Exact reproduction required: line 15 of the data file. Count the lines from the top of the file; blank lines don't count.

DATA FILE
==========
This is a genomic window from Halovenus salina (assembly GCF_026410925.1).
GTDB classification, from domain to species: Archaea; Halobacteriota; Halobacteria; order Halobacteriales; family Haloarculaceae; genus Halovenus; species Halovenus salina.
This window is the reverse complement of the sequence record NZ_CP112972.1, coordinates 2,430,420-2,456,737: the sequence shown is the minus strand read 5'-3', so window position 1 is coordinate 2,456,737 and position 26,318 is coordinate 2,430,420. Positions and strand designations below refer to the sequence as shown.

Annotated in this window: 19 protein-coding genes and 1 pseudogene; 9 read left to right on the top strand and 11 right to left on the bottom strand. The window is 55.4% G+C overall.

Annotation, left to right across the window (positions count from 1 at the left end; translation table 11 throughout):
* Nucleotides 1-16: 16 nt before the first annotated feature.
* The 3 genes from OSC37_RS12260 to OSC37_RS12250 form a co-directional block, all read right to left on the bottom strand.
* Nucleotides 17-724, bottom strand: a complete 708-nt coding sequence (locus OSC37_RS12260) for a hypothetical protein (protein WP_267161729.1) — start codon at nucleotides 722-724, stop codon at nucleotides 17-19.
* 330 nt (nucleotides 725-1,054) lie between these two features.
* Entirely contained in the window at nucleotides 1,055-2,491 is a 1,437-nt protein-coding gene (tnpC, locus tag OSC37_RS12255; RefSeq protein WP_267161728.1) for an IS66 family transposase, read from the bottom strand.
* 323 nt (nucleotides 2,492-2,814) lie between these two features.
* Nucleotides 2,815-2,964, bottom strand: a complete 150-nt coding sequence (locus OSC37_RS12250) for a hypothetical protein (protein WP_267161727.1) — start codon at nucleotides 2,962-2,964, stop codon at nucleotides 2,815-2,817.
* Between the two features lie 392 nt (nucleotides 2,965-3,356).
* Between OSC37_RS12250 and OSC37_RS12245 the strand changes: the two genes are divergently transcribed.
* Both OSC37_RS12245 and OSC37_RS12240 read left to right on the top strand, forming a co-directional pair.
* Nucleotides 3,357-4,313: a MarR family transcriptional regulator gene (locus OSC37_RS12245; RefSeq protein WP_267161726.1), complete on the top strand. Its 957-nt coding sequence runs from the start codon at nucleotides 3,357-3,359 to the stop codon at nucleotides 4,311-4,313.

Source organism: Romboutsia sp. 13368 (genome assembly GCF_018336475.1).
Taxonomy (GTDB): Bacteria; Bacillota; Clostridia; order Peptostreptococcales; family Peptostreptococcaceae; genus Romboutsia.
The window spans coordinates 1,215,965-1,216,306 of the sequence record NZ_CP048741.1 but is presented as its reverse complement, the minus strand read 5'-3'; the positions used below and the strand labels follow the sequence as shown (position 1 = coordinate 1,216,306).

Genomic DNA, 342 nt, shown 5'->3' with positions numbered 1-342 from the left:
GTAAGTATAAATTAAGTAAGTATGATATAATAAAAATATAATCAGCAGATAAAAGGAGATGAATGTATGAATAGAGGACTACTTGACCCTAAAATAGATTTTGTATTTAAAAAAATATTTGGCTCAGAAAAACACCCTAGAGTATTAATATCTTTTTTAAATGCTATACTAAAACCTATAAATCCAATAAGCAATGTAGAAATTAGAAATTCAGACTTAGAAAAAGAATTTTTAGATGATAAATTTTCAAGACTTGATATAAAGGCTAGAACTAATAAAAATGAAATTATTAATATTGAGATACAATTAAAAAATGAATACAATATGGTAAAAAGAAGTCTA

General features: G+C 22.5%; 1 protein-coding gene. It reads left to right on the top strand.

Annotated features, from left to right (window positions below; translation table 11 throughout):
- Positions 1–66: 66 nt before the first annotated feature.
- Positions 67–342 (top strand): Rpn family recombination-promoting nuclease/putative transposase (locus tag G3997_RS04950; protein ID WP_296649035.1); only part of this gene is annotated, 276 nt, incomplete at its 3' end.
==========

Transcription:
* Both OSC37_RS12245 and OSC37_RS12240 read left to right on the top strand, forming a co-directional pair.